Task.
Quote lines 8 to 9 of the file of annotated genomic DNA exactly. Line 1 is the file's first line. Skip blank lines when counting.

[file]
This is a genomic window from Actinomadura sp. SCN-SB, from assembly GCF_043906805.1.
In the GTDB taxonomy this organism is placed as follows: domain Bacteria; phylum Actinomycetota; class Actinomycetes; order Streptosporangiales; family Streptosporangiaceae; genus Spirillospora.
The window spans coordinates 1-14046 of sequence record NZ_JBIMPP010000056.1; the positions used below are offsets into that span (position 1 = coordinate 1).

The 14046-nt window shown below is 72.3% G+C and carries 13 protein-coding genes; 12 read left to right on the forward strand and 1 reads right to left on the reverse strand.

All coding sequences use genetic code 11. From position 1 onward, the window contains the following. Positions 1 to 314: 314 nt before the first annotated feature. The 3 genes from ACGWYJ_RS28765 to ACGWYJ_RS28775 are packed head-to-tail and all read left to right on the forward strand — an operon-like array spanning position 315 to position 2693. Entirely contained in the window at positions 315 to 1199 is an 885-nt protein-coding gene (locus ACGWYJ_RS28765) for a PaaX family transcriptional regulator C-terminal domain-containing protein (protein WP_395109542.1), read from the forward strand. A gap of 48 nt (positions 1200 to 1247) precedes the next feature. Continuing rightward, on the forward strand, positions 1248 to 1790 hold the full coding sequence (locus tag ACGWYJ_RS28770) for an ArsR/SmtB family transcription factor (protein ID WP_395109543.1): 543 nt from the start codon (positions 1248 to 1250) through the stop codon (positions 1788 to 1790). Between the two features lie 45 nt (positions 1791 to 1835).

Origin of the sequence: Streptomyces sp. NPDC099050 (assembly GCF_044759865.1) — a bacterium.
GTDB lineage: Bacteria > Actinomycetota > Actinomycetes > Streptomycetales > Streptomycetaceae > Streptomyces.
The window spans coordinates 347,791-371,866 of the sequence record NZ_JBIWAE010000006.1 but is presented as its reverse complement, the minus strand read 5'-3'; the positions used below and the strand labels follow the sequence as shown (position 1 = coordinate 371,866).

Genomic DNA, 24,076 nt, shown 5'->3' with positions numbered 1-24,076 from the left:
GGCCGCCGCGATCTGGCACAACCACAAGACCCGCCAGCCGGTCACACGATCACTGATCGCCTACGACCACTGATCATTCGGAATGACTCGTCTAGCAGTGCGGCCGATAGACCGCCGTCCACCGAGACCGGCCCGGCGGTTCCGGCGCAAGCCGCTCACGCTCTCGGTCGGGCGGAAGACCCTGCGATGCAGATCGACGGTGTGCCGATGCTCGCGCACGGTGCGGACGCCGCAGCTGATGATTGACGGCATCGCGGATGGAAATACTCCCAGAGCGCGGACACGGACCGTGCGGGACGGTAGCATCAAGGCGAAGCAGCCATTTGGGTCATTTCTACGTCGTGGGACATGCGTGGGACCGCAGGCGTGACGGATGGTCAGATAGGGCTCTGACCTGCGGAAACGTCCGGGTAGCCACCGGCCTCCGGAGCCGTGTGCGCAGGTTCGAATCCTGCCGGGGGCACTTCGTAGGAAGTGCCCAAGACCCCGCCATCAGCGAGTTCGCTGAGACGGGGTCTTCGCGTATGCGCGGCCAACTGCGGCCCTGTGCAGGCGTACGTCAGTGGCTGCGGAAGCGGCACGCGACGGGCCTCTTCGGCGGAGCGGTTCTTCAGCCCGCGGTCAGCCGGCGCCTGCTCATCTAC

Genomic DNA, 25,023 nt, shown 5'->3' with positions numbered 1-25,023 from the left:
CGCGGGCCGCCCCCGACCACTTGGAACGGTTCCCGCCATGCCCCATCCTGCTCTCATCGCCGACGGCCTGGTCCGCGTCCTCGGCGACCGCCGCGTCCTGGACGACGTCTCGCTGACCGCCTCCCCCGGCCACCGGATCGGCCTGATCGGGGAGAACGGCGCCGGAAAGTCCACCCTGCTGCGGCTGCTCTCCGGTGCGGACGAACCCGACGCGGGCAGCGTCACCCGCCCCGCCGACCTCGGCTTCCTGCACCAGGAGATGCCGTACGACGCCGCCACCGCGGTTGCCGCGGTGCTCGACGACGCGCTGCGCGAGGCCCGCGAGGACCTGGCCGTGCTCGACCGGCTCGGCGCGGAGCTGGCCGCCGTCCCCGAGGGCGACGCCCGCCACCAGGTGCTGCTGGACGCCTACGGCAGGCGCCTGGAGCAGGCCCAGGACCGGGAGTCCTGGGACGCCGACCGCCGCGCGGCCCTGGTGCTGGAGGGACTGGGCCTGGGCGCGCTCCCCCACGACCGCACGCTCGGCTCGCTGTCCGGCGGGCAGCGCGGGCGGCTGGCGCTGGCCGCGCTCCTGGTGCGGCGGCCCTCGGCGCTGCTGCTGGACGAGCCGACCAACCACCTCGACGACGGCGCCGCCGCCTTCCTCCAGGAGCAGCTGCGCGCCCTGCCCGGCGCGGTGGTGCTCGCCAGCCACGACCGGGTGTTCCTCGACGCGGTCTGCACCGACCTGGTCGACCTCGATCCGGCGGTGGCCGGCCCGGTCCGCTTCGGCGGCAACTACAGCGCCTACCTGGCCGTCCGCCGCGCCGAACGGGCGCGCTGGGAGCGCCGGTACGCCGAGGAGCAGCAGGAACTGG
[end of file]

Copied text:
The window spans coordinates 347,791-371,866 of the sequence record NZ_JBIWAE010000006.1 but is presented as its reverse complement, the minus strand read 5'-3'; the positions used below and the strand labels follow the sequence as shown (position 1 = coordinate 371,866).

Genomic DNA, 24,076 nt, shown 5'->3' with positions numbered 1-24,076 from the left: